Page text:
Camera Design
The camera’s specs are impressive and comprehensive but to save space I’ve concentrated on the elements that are mostly relevant to underwater photographers.
Canon’s PowerShot G7X is a high-end compact camera based around a 20.2 Megapixel 1in (13.2 x 8.8mm) CMOS sensor and an 8.8 to 36.8mm f1.8-2.8 zoom lens.
Images are handled in-camera with Canon’s powerful DIGIC processing engine. It features a 3in 1.04m dot (720 x 480 pixels) LCD touch-screen that serves as the viewfinder and flips up for those ever-popular selfie shots. The lens has a built-in ND filter and focuses as close as 5cm.

The camera’s main controls are simple and well-positioned, with the best feature being the control ring around the lens base, and this ring is what makes this camera (and others like it) so suitable for shooting in manual mode. It can be assigned to adjust either the aperture or the shutter speed (up to 1/2000th sec), switching between modes with the touch of a button, and this gives the user total control over the camera.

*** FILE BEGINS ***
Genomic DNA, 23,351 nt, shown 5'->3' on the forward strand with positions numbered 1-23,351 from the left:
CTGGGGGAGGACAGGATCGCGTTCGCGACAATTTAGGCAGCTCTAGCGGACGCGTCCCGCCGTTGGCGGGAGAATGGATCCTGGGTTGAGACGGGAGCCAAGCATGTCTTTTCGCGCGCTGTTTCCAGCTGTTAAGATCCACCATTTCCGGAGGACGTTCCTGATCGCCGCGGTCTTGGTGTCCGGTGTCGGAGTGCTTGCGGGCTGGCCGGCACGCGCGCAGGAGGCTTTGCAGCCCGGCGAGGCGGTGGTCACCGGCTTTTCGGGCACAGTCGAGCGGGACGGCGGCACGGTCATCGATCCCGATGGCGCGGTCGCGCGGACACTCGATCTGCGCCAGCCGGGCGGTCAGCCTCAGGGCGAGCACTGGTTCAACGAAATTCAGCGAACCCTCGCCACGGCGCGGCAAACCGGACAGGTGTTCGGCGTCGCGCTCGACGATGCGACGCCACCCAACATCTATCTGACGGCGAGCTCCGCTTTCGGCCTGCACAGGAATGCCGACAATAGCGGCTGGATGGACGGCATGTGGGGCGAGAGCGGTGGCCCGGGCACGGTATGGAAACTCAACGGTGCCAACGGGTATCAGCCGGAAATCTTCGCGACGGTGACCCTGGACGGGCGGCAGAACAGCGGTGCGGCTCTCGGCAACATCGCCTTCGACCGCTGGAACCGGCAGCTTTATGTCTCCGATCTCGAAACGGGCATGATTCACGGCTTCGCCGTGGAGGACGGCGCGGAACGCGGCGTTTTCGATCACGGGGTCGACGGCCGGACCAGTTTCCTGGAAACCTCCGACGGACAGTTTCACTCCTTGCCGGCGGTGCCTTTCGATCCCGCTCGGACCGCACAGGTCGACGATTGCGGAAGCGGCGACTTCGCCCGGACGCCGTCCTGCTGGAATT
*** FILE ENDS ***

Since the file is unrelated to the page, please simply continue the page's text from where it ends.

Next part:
The auto-focus system uses 31 points covering a large area of the frame and has a continuous servo with the addition of subject tracking. Alternatively the focus system can be switched to manual and the large front control ring assigned to focus adjustments.
Other features include a dedicated exposure-compensation dial, the ability to capture images in jpg, RAW or jpg + RAW formats; auto white balance settings and an ISO range from 125-12,800.
The camera can capture jpg images in bursts of 6.5 frames per second and HD video at 1080p/60. It has a built-in pop-up TTL flash and a claimed battery life of 210 shots.
Images are stored on a single SD, SDHC or SDXC memory card and can be downloaded via a HDMI / USB cable. There is also the option of downloading images wirelessly to a computer, tablet or smartphone via the camera’s built-in wi-fi connection system. The mostly metal body measures 103 x 60 x 40mm and weighs 279g.

Housing Design
Fantasea Line is a manufacturer of purpose-designed, underwater photography products; these include waterproof housings for both enthusiast and high-end compact cameras.
Each Fantasea housing is designed and built to accommodate a specific camera model. Its FG7X housing is made from injection-moulded polycarbonate with a double O-ring main seal, giving a maximum depth-rating of 60m.
It has a hinged transparent back door allowing a full view of the camera’s large LCD screen and an oblong-shaped fixed front port. The rear door is locked in the closed position with a large dial, and can’t be accidentally opened under water.
An internal moisture alarm gives both audible and visual warnings should the unthinkable happen with water ingress.